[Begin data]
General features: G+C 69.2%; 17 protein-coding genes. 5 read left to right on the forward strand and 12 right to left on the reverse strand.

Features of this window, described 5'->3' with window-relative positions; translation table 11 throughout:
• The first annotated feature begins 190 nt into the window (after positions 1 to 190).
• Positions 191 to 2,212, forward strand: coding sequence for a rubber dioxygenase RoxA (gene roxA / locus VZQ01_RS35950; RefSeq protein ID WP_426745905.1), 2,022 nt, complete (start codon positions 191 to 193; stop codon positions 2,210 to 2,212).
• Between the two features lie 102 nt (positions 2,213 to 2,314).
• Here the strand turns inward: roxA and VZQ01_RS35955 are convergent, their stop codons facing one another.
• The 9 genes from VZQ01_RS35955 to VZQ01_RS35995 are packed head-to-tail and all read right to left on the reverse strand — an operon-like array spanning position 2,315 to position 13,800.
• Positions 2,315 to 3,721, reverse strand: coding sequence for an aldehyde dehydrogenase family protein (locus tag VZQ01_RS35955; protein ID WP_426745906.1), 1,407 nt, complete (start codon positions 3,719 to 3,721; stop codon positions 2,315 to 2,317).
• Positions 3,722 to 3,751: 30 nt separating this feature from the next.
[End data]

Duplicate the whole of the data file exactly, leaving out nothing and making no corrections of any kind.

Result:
General features: G+C 69.2%; 17 protein-coding genes. 5 read left to right on the forward strand and 12 right to left on the reverse strand.

Features of this window, described 5'->3' with window-relative positions; translation table 11 throughout:
• The first annotated feature begins 190 nt into the window (after positions 1 to 190).
• Positions 191 to 2,212, forward strand: coding sequence for a rubber dioxygenase RoxA (gene roxA / locus VZQ01_RS35950; RefSeq protein ID WP_426745905.1), 2,022 nt, complete (start codon positions 191 to 193; stop codon positions 2,210 to 2,212).
• Between the two features lie 102 nt (positions 2,213 to 2,314).
• Here the strand turns inward: roxA and VZQ01_RS35955 are convergent, their stop codons facing one another.
• The 9 genes from VZQ01_RS35955 to VZQ01_RS35995 are packed head-to-tail and all read right to left on the reverse strand — an operon-like array spanning position 2,315 to position 13,800.
• Positions 2,315 to 3,721, reverse strand: coding sequence for an aldehyde dehydrogenase family protein (locus tag VZQ01_RS35955; protein ID WP_426745906.1), 1,407 nt, complete (start codon positions 3,719 to 3,721; stop codon positions 2,315 to 2,317).
• Positions 3,722 to 3,751: 30 nt separating this feature from the next.